Improvement areas

Improving outcomes from planned treatments

3.1 Total health gain as assessed by patients for elective procedures

i Hip replacement

ii Knee replacement

iii Groin hernia

iv Varicose veins

Preventing lower respiratory tract infections (LRTI) in children from becoming serious

3.2 Emergency admissions for children with LRTI

Improving recovery from injuries and trauma

3.3 Proportion of people who recover from major trauma

Improving recovery from stroke

3.4 Proportion of stroke patients reporting an improvement in activity/lifestyle on the Modified Rankin Scale at 6 months

Improving recovery from fragility fractures

3.5 Proportion of patients recovering to their previous levels of mobility / walking ability at i 30 and ii 120 days

Alignment across the health and social care system

* Indicator shared with Public Health Outcomes Framework (PHOF)

** Indicator complementary with Adult Social Care Outcomes Framework (ASCOF)

Table 2 Public health outcomes framework for England, 2013–16


Objectives and indicators

2 Health improvement


People are helped to live healthy lifestyles, make healthy choices and reduce health inequalities


2.1 Low birth weight of term babies

2.3 Smoking status at time of delivery

2.9 Smoking prevalence – 15 year olds (Placeholder)

2.14 Smoking prevalence – adult (over 18s)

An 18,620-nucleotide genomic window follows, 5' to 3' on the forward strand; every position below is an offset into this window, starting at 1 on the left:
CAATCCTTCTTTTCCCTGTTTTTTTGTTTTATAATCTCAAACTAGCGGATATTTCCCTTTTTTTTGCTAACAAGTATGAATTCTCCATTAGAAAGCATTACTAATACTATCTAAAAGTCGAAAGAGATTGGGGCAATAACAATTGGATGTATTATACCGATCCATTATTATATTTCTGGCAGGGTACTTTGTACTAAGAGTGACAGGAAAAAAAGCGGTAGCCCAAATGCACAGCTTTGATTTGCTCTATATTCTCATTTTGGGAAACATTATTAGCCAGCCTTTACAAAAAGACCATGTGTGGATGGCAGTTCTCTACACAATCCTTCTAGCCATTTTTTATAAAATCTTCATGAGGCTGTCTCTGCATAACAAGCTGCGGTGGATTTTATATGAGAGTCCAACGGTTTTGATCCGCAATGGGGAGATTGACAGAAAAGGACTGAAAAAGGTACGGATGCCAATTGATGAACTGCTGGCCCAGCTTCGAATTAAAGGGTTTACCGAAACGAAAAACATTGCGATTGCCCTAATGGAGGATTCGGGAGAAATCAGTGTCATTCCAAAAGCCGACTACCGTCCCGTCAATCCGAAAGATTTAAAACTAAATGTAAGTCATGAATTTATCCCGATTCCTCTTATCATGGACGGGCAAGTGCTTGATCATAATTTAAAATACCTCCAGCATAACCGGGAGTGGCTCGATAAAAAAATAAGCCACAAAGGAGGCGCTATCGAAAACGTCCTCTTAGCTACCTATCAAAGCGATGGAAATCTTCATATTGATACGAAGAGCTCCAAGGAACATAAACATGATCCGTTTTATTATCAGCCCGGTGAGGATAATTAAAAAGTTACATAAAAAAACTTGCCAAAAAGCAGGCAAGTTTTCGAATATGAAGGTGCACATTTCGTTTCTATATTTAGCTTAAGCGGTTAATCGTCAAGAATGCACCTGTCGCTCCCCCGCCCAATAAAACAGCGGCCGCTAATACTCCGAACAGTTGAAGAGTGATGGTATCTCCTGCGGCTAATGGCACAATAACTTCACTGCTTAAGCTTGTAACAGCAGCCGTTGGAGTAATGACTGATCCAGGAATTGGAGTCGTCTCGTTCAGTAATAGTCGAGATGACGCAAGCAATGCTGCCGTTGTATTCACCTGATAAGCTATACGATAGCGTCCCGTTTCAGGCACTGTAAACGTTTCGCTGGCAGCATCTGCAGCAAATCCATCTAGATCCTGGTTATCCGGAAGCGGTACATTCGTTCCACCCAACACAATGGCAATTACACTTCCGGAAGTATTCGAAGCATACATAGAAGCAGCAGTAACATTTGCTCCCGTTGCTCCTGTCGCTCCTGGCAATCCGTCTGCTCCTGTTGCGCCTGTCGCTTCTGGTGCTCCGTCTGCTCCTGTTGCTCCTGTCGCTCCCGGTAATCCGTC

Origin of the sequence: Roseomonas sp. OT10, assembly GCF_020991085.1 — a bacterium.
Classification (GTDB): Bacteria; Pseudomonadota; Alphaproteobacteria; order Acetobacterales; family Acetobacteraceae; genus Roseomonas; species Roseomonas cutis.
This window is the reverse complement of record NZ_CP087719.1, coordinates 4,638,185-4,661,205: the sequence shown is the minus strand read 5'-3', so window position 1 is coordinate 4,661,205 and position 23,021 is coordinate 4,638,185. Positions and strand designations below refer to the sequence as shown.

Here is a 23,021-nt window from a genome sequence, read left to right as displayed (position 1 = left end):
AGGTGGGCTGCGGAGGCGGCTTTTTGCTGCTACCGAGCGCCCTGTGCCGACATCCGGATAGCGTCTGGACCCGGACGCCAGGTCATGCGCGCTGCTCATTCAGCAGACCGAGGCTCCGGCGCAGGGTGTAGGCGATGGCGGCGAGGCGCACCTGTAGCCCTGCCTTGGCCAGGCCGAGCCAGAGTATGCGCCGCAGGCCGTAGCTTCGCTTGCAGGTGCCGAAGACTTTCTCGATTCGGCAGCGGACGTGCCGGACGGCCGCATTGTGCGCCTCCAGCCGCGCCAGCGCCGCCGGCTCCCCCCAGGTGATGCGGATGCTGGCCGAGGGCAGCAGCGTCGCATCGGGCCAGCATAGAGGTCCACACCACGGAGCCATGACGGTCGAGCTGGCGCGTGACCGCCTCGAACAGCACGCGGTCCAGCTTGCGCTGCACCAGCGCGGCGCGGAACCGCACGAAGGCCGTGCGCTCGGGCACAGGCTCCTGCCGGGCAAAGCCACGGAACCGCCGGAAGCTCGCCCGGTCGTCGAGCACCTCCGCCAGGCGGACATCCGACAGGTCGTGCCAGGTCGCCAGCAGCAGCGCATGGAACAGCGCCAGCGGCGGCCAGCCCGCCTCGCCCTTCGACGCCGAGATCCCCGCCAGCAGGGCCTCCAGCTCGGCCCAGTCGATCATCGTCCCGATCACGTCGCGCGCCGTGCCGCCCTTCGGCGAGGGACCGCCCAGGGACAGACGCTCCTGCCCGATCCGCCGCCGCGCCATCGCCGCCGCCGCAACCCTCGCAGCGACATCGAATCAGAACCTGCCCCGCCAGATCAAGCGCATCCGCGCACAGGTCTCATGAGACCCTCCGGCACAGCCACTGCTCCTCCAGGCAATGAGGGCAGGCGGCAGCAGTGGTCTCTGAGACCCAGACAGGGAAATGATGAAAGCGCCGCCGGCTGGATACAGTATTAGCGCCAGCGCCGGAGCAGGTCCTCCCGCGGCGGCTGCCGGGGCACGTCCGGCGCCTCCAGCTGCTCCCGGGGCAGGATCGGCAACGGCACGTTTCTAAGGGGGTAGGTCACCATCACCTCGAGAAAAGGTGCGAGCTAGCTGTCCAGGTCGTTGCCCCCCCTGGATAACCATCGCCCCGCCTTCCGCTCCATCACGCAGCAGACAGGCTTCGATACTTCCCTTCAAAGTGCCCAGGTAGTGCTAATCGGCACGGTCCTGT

4 Healthcare public health and preventing premature mortality


Reduced numbers of people living with preventable ill health and people dying prematurely, while reducing the gap between communities

Reducing deaths in babies and young children

1.6.i Infant mortality*


4.1 Infant mortality*

4.3 Mortality from causes considered preventable**

4.4 Mortality from all cardiovascular diseases (including heart disease and stroke)*

4.5 Mortality from cancer*

4.7 Mortality from respiratory diseases*

4.9 Excess under 75 mortality in adults with serious mental illness* (Placeholder)

4.11 Emergency readmissions within 30 days of discharge from hospital* (Placeholder)

4.12 Preventable sight loss

4.13 Health‑related quality of life for older people (Placeholder)

Alignment across the health and social care system

* Indicator shared with NHS Outcomes Framework

** Indicator complementary with NHS Outcomes Framework

Coordinated services

The quality standard for 'smoking cessation: supporting people to stop smoking' specifies that services should be commissioned from and coordinated across all relevant agencies encompassing the whole smoking cessation pathway. A person‑centred, integrated approach to providing services is fundamental to delivering high‑quality smoking cessation services.

The Health and Social Care Act 2012 sets out a clear expectation that the care system should consider NICE quality standards in planning and delivering services, as part of a general duty to secure continuous improvement in quality. Commissioners and providers of health and social care should refer to the library of NICE quality standards when designing high‑quality services. Other quality standards that should also be considered when choosing, commissioning or providing a high‑quality smoking cessation service are listed in related quality standards.

Training and competencies

The quality standard should be read in the context of national and local guidelines on training and competencies. All health and social care practitioners involved in assessing, caring for and treating people who smoke should have sufficient and appropriate training and competencies to deliver the actions and interventions described in the quality standard.